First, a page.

What makes a tangelo different from a tangerine, mandarin, or an orange? They are a hybrid fruit, made from the natural genetic crossing of two different fruits by a horticulturalist. Tangelos are a cross between a Dancy tangerine and an ancestral variety of grapefruit called pomelo. Their name borrows a little from each, tang-elo. The sweet, intense flavor of tangerines comes through in a tangelo but is tempered by the tart and tangy, flowery taste of grapefruit. This results in a fruit that is sweet-tart, exotic in flavor and extremely juicy.
There are several popular varieties of tangelo, including the Honeybell, Orlando, and Minneola. The Minneola tangelo specifically is a cross between a Dancy tangerine and a Duncan grapefruit, making their grapefruit characteristics stronger than other varieties. Hybridized and released by the USDA Horticultural Research Station in Orlando, Florida in 1931, the fruit is named after the small nearby town of Minneola, Florida. It remains a common fruit in that region of the U.S. and has grown in popularity to the point where it can be found seasonally all over the country.
Minneola’s nutritional profile is similar to that of other citrus. Like oranges, they are an excellent source of vitamin C, folate and potassium. Although all citrus is seasonal and generally abundant from late fall to spring, tangelos are highly seasonal and typically available from December through March. For those in the know, this makes them a sought-after item similar to clementine mandarins or Ruby Red grapefruits.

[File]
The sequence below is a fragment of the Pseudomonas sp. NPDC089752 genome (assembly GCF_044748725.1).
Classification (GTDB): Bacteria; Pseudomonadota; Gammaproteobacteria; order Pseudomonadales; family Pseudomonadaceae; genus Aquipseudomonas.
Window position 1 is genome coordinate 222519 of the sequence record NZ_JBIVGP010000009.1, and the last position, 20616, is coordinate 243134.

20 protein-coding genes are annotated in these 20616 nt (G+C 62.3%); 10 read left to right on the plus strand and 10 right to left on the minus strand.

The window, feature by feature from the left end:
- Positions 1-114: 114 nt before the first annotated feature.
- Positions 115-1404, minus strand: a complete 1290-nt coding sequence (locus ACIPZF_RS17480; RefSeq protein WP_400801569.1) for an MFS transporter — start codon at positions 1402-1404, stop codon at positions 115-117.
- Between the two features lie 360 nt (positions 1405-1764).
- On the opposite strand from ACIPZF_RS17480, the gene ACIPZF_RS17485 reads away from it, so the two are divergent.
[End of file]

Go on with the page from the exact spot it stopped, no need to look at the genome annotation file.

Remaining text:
Seedless and easy to peel, Minneolas make a good choice for lunchboxes or snacks on-the-go; eating them fresh out-of-hand is the best way to appreciate their unique flavor. In the kitchen, their sweet and tangy profile substitutes well in recipes that call for oranges, grapefruits, even lemons (as in baked goods or vinaigrettes). Add peeled sections of Minneola to green, leafy salads for a tender, juicy bite. Combine slices of different varieties of in-season citrus like pink grapefruits, orange tangelos, and crimson blood oranges to make a beautiful citrus plate or fruit salad. Minneola tangelos can be used to make a delicious salsa for fish and seafood, as in this tropics-inspired recipe for Baked Coconut Shrimp with Tangelo Salsa.
You can also juice tangelos and use their unique flavor to add a sophisticated twist to beverages and cocktails where you might normally use orange juice. Make an easy party-worthy Tangelo-Ginger punch by mixing tangelo juice in equal parts with non-alcoholic sparkling apple cider, grated, pressed fresh ginger juice (or bottled ginger juice), and lots of sliced tangelo rings. When cooking, don’t forget the zest: just a pinch of Minneola zest will add an exotic element to simple orange juice-based sauces for chicken, fish, or tofu. Tangelo zest and juice make a delicious contribution to this Tangelo Chicken Pasta Salad.
When shopping for Minneolas, look for a bright reddish-orange fruit about the size of a baseball or slightly larger, with a small, characteristic bulb protruding on the stem end. Select fruit that is heavy for its size, with soft, pliable skin. Citrus fruits with a stiff or firm peel are sometimes less juicy, or “dry,” inside. A fresh Minneola should last in your fruit bowl for a week to ten days, but should be refrigerated if kept longer (up to 3-4 weeks). As with all citrus, the fresher it is the sweeter and more lively the flavor, so purchase just what you can use, and purchase often! These seasonal gems are here and gone.